There are sound biological reasons for recognising animals as conscious beings. Charles Darwin stressed that variations among species are differences in degree rather than kind. There are shades of grey, not black and white differences, so if we have something, “they” (other animals) have it too. This is called evolutionary continuity. It is bad biology to rob animals of the traits they so clearly possess.

For example, we share with other mammals and vertebrates the same areas of the brain that are important for consciousness and processing emotions. We need to abandon the anthropocentric view that only big-brained animals such as ourselves – non-human great apes, elephants and cetaceans (dolphins and whales) – have sufficient mental capacity for complex forms of consciousness including self-awareness. Indeed, many researchers believe consciousness evolved somewhere between the evolution of amphibians and reptiles. Human consciousness and emotions are the gifts of our animal ancestors. Emotions serve as social glue and also catalyse and regulate a wide variety of social interactions among friends and foes. They also permit animals to behave adaptively and flexibly.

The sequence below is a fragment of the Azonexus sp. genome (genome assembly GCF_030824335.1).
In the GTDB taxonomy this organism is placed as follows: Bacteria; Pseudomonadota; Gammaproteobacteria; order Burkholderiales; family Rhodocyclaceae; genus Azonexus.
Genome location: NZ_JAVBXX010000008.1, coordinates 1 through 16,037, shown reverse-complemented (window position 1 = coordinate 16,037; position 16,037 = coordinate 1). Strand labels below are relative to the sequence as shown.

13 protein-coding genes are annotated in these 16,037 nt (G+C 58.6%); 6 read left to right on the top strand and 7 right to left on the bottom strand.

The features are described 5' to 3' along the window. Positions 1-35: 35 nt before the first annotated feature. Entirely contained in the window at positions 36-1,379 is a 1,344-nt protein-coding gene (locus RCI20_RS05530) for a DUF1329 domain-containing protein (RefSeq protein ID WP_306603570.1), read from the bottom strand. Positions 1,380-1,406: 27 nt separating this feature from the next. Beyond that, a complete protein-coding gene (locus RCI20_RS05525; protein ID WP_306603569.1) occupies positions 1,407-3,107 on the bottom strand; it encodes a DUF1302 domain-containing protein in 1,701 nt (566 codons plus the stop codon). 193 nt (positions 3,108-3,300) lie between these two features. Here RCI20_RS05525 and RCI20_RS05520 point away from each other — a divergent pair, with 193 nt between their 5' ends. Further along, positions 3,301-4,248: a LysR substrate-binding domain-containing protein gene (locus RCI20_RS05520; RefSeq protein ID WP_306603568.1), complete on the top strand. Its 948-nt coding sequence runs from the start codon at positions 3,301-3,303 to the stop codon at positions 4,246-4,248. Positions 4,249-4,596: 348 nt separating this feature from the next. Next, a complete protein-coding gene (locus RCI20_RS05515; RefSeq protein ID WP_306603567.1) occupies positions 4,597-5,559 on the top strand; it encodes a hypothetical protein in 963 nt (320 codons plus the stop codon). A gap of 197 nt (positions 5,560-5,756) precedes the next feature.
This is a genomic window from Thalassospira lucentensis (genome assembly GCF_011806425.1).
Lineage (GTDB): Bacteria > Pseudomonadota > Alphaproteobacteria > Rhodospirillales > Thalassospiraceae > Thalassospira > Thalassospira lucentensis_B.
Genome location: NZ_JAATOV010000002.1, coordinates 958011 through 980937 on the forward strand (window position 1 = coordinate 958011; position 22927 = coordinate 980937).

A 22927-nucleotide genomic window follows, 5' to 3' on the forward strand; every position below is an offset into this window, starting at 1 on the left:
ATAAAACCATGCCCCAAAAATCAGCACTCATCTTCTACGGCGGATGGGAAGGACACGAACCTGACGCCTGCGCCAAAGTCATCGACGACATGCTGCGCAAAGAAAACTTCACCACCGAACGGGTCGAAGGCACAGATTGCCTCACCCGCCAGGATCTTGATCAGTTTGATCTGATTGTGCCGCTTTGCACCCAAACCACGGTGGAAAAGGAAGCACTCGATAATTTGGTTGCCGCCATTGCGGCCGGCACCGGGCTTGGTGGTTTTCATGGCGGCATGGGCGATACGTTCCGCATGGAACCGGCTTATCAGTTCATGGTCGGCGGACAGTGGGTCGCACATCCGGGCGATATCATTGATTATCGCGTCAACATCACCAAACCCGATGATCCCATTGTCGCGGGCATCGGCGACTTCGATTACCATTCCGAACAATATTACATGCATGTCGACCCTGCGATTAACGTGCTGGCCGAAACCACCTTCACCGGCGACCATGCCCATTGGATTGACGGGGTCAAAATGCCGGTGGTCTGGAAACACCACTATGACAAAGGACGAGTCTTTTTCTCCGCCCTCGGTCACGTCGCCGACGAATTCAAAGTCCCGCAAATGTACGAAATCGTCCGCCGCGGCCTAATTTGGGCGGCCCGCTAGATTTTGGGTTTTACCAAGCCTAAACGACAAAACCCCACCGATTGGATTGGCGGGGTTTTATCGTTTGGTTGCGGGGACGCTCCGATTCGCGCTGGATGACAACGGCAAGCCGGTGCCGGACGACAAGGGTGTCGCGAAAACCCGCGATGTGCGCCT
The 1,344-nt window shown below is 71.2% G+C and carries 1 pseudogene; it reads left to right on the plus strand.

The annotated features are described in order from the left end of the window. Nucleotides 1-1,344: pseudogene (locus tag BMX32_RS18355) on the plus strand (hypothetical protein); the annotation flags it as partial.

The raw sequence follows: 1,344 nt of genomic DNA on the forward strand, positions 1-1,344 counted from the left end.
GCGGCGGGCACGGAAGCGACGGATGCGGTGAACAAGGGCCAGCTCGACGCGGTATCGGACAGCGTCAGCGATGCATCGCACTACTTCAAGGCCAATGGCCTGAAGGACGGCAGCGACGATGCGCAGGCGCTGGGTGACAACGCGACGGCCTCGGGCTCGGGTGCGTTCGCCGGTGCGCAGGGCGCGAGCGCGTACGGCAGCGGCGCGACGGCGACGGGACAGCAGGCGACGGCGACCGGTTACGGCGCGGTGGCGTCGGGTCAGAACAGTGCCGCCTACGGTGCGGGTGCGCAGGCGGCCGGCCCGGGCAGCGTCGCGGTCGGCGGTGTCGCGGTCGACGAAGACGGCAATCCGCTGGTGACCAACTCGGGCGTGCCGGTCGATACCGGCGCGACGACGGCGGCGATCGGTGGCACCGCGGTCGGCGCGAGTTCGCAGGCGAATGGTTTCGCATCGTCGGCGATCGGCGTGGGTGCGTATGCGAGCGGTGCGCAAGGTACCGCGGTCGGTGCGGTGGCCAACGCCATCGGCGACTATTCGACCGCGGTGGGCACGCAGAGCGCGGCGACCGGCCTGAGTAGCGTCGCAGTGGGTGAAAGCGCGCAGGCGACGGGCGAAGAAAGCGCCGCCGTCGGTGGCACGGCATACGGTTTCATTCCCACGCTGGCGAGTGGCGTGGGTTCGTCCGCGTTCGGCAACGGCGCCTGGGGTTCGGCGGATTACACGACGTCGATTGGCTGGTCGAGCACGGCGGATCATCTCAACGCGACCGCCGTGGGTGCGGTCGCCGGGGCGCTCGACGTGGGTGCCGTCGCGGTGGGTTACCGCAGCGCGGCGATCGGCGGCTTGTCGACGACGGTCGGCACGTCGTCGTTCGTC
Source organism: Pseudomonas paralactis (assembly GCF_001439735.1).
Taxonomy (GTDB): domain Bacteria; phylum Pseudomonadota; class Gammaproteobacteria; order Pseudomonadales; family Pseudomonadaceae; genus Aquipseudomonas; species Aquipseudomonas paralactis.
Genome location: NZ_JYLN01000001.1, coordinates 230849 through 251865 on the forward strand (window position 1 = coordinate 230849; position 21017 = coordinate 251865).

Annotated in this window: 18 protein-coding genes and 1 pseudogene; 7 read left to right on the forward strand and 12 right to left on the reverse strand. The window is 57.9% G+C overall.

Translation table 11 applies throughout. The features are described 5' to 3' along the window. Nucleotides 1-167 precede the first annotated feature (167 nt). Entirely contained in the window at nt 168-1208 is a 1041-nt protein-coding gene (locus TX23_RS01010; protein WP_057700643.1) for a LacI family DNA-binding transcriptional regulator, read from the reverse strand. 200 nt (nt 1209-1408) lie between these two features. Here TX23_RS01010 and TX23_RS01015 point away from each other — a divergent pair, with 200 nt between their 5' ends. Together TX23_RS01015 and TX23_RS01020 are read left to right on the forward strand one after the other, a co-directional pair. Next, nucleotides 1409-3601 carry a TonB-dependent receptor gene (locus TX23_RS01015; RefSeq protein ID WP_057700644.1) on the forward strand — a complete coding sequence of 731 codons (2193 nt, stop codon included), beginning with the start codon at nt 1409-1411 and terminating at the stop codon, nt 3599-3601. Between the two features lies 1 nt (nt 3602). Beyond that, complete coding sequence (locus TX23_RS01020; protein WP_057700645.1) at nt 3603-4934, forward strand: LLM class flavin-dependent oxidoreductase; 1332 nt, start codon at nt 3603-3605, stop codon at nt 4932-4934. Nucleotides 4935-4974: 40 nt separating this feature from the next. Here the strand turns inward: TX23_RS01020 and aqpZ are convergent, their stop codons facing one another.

Scientific research is changing the way we view other animals. We don’t have to go beyond the science or embellish what we know to appreciate how they express their intellectual skills and emotional capacities.

Here then is an enticing, inspirational and somewhat surprising sampler of what we already know:

• Jellyfish are remarkable animals. They’re much more than mindless protoplasm. They possess a complex visual system that allows them to navigate the swamps in which they live, and they have what can be called a central nervous system and a brain. They’re not merely passive floaters. The behaviour patterns they exhibit are not simple reflexes, but well-organised adaptive actions.

• Bees also are fascinating beings. They are better than computers at solving the travelling salesman problem. They learn to fly the shortest distance between flowers using their limited hardware: tiny brains about the size of a grass seed.

• Spiders hunt with intention and display great flexibility in their behaviour.